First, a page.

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PARALYMPICS-SIEMANN Aug-22-2012 (670 words) With photo. xxxn
Paralympian credits family, Catholic school for his success as athlete
By David Karas
Brian Siemann, a graduate of Notre Dame High School in Lawrence, N.J., will represent the United States in track and field at the 2012 Paralympic Games, which begin Aug. 29 in London. (CNS/courtesy Brian Siemann)
Catholic News Service
LAWRENCE, N.J. (CNS) -- On Brian Siemann's first day at Notre Dame High School in Lawrence in 2004, Coach Joe McLaughlin invited the young man who required a wheelchair for his mobility to do something he had never before considered.
"You're coming out for the track team," McLaughlin recalled telling the then-perplexed student.
Paralyzed from the waist down at birth after a hospital accident, Siemann is a quadruplet, and was joined at Notre Dame by his sisters, Maria, Jessica and Amanda.
What happened since then is history in the making.
After competing in the 2011 International Paralympic Committee Athletics World Championships in Christchurch, New Zealand, the Millstone resident has qualified to represent the United States in track and field at the 2012 Paralympic Games, which begin Aug. 29 in London.
He is scheduled to compete in at least six races, including the 100 meter, 200 meter, 400 meter, 800 meter and the marathon, which is Sept. 9, the final day of the games.
"It is a huge honor to be representing Team USA," Siemann told The Monitor, newspaper of the Diocese of Trenton. "To me, making the team is not only an honor, but also is a testament to the amount of work that has gone into my training since I began racing."
He credits his family -- his parents in particular -- for their around-the-clock dedication, especially on the early morning drives to races or late night drives home from extra practices.
But it is his Notre Dame family, he said, that helped spark his racing career.
After McLaughlin made the seemingly impossible suggestion to the then-freshman student, the coach teamed up with fellow staff members and an organization, Project Freedom, and together they raised the $5,000 necessary to purchase Siemann's first racing chair.
With his new equipment, Siemann hit the track and trained alongside the rest of the team.
"Coach McLaughlin and I had no idea what we were doing when we first started. I didn't even know the proper way to push in the racing chair," Siemann confessed, though he said he began to get better each day. "(McLaughlin) didn't see me as a disabled athlete -- he saw me as an athlete with a disability and treated me like he would any of his other athletes."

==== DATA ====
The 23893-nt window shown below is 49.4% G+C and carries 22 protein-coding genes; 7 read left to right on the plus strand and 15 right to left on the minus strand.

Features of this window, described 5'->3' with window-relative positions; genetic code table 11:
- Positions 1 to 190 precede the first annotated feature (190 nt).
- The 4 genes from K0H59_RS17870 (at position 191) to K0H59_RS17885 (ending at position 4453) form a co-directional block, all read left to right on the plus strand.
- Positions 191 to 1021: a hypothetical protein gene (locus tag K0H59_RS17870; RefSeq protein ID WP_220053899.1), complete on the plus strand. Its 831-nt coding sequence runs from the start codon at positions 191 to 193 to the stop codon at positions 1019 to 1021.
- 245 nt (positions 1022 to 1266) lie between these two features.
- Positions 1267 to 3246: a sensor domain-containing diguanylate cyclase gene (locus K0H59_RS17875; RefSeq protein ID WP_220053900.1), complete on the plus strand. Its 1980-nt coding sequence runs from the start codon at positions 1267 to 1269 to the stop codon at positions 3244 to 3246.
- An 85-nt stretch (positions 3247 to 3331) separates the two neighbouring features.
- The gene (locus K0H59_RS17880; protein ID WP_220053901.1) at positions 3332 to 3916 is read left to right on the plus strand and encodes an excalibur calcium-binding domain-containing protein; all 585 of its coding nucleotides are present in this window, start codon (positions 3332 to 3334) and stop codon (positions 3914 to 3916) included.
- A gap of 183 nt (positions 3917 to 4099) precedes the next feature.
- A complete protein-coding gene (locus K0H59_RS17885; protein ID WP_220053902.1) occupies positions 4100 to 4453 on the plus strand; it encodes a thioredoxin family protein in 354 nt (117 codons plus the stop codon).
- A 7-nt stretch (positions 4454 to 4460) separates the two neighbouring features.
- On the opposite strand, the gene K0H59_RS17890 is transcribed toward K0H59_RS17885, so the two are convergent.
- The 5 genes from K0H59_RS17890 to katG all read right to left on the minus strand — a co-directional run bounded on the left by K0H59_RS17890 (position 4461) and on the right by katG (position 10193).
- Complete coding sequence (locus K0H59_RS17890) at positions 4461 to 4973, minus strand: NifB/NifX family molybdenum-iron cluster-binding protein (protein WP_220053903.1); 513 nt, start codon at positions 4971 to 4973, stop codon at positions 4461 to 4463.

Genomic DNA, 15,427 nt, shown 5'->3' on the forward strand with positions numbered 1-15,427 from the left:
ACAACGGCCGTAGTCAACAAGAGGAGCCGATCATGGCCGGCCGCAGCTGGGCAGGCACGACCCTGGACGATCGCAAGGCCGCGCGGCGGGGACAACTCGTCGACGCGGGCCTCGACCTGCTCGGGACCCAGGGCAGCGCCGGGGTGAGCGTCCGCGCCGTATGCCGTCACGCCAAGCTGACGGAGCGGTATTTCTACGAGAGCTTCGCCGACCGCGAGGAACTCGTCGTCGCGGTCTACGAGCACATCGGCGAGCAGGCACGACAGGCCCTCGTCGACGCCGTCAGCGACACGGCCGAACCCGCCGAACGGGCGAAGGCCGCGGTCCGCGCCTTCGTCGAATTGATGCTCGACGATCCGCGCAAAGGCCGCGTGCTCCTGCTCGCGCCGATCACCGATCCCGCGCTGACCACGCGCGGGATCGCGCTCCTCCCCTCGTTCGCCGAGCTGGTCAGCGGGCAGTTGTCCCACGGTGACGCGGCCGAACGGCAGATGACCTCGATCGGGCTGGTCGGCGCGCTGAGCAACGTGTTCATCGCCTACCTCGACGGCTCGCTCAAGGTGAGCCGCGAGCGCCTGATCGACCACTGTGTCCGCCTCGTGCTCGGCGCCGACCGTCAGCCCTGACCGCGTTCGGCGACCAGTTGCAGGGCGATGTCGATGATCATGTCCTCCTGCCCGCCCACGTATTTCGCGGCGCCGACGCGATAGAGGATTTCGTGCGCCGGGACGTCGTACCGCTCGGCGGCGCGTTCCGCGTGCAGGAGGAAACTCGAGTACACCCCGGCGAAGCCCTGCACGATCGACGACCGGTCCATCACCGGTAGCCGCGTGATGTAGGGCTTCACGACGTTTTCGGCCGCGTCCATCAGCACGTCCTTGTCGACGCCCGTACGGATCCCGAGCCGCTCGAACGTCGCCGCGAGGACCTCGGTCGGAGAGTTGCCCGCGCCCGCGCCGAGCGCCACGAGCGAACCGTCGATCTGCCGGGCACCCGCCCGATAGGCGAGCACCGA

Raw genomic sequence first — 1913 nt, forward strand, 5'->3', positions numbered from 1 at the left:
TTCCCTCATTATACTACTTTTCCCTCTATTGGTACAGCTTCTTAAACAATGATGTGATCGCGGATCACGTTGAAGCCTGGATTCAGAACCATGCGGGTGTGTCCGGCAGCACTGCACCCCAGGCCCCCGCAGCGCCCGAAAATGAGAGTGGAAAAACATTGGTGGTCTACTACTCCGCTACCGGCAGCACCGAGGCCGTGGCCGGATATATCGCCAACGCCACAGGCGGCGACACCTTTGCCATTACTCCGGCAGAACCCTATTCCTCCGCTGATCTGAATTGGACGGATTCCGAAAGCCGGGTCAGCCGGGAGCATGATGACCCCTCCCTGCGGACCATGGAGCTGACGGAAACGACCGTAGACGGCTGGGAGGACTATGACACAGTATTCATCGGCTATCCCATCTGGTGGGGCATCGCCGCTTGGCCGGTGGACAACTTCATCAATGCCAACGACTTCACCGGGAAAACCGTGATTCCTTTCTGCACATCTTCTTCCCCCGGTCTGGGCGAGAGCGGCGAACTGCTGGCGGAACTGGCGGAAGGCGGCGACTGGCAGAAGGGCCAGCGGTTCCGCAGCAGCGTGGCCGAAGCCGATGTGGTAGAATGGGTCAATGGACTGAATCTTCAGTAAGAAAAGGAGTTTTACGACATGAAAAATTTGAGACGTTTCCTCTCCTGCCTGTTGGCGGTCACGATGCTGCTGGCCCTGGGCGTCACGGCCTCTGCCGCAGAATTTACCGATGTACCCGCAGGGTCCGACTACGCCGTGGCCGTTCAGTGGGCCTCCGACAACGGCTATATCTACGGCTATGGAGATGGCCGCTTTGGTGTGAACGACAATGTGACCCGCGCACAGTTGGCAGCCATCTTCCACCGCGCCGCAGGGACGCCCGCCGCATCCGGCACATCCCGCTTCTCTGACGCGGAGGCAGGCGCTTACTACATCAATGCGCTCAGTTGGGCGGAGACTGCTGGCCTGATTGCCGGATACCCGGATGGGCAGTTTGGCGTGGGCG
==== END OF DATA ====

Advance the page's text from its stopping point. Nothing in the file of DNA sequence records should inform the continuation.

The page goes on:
After receiving a full scholarship to the University of Illinois, Siemann continued his training under a coach who is a three-time Paralympian, and who also made Team USA this year alongside some of his students.
For McLaughlin, seeing a student he closely mentored make it to the international stage is nothing short of amazing.
"It is incredible," he said. "As a coach, those are the things you dream of."
"And Brian is nothing but one of the nicest kids you will ever meet," he continued. "It makes it that much better."
Siemann's road to London started three years ago when he committed to qualifying and embarked on a rigorous training schedule -- typically twice a day, six days a week, and for two or three hours each session. It has been a challenge to balance training, academics and a social life, he said, but he credits his friends for embracing his commitments.
He plans to graduate next spring with a degree in English and a minor in secondary education, and to pursue a master's degree in education while continuing his training leading up to the 2016 Paralympic Games in Rio de Janiero.
Despite the rigorous challenge ahead of him, the young athlete knows he has his Notre Dame family rooting for him.
"The generous community at Notre Dame provided me with my first racing chair and got me started on this path. Without their support and generosity I would not be where I am today," he said. "When I go to London in a few weeks, I look forward to pushing my hardest and representing the United States knowing that I have the Notre Dame community behind me supporting me in all of my races."
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Karas is a correspondent for The Monitor, newspaper of the Diocese of Trenton.
Copyright (c) 2012 Catholic News Service/USCCB. All rights reserved.
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